DEV Community πŸ‘©β€πŸ’»πŸ‘¨β€πŸ’»

Cover image for Developer Dictionary: Model View Controller
Bhumi
Bhumi

Posted on • Updated on • Originally published at bhumimakes.com

Developer Dictionary: Model View Controller

This post is part of a resource called Developer Dictionary. More about why I'm writing this here


MVC is a pattern commonly used while creating web applications β€” where a user interacts with code and data stored on some server, using their browser. It is essentially a way of organizing the code and data, both physically and logically. Physically in different code files, different methods and different 'modules' within the web application codebase. Logically separating the code based on its responsibility.

This is helpful to separate internal representation of data from the ways data is presented to and accepted from the user.

Okay, we need to move to a visual example fast, because this all sounds abstract so far!

Example

Imagine that we have a common todo list application. The goal of the application is to allow the user to manage their tasks. The user can add new tasks, mark a task as complete and maybe delete tasks.

The view would be a screen displaying the tasks as below. We start off with the screen on the left and end up with the screen on right.

Alt Text

The model would be the database table storing task id, task name, it's complete/incomplete status, date it was added, etc.

The controller gets involved like this: when a user completes a task by interacting with the view (e.g by clicking the checkbox), a specific controller gets called. The controller method tells the model to update the status column in the database for the given task id. The controller, in turn, also updates the view to match the model, so that the completed task is visually different for the user (e.g. the check-mark and crossed-off text).

Essence of the Pattern

MVC is a pattern which means it can be adapted to each application's needs. It is not set in stone. If you google 'model view controller' and click on 'images' you will see 3 to 4 boxes with a variety of arrows pointing in different directions. This implies that there is no one perfect/correct way to represent the Model View Controller pattern. Visualizing is useful for learning though. Below is one possible visualization of this pattern:

Alt Text

Model is about storing and organizing data related to the application. It receives user input from the controller.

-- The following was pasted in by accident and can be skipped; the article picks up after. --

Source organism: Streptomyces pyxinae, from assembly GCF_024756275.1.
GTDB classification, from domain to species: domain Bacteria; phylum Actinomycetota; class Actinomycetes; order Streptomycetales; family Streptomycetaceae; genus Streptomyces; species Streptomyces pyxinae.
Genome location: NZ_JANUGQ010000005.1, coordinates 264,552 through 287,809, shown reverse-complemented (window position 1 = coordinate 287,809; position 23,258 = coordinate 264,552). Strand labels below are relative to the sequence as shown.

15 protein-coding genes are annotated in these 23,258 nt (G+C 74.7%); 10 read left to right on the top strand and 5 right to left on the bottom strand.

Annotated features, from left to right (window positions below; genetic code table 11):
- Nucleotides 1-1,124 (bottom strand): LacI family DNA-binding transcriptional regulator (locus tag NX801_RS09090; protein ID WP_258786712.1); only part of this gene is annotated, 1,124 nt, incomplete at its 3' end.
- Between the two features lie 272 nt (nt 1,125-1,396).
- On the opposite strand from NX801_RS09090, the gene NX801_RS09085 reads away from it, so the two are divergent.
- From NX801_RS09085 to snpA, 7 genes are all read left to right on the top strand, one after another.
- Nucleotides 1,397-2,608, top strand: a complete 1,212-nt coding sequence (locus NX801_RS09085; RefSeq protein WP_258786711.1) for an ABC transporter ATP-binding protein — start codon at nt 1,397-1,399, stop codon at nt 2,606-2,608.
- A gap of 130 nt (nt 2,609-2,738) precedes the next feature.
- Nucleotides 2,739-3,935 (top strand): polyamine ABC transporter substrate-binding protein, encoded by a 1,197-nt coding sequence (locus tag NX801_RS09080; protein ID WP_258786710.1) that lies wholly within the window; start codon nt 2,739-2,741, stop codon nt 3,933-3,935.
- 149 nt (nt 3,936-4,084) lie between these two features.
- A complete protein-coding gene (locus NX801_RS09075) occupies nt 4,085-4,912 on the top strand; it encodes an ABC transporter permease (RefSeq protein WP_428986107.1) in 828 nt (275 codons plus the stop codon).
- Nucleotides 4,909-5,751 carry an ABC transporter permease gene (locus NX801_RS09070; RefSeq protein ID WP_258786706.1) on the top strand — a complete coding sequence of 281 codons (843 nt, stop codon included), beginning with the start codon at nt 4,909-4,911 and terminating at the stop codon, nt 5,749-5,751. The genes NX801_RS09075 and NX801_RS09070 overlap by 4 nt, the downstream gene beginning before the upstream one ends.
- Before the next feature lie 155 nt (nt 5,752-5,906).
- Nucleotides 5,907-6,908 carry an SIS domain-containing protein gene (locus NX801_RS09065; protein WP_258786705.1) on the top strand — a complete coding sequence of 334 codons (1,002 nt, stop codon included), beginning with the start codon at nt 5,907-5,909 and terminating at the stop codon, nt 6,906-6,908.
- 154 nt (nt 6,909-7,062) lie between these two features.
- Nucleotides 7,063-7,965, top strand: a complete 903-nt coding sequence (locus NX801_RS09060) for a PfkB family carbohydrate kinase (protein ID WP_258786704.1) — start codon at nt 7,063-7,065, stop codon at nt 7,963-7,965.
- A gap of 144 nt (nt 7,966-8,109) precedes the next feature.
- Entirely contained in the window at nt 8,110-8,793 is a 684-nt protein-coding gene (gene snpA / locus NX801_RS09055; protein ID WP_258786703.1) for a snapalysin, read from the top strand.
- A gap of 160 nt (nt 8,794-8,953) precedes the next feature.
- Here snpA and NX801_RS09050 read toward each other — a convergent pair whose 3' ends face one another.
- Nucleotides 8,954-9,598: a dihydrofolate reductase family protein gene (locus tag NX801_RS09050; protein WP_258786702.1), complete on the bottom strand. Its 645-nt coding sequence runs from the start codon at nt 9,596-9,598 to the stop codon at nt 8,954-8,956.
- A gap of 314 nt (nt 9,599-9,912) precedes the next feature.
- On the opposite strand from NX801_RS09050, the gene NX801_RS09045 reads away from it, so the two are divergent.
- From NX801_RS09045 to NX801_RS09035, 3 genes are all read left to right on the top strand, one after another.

View is about displaying information to the end user of the application. Multiple views of the same data are sometimes desirable. For example, one view for the web UI and another one for the mobile UI may make sense.

Controller is the logic for going back and forth between model and view. For example, displaying to the user what's in the database. Also updating or adding new user provided data to the database.

Tradeoffs

The big idea around MVC is to separate software modules based on their responsibility. Like everything in the world of Software this has tradeoffs. One tradeoff is the ability to easily read code pertaining to one feature (e.g. check-off todo items). You have to navigate around different areas of the code and find which piece of code is part of the feature of interest.

Some History

MVC pattern was one of early insights from the development of graphical user interfaces on desktop computers. MVC was introduced into Smalltalk in the 1970s and 1980s. In 1988 an article in The Journal of Object Technology (JOT) expressed MVC as a general concept.

The use of the MVC pattern in web applications exploded in popularity around 1996. Later, the MVC pattern became popular with Java developers with Spring framework (released October 2002). Frameworks like Django for Python (July 2005), Rails for Ruby (December 2005), and Laravel for PHP (June 2011) increased MVC's popularity outside enterprise software.


Now you know the essence of this pattern for organizing code based on it's responsibility and you can visualize an example of user action and data flows between model, view, and controller. If you use one of the web frameworks based on MVC, you will be able to connect this concept to the default code structure and scaffolding provided within frameworks like Rails and Django.

Top comments (1)

Collapse
 
sabarishcodes profile image
Sabarish Rajamohan

You're series is super cool Bhumi! Keep goingπŸ’―πŸ‘ŒπŸ’“

All DEV content is created by the community!

Hey, if you're landing here for the first time, you should know that this website is a global community of folks who blog about their experiences to help folks like you out.

Sign up now if you're curious. It's free!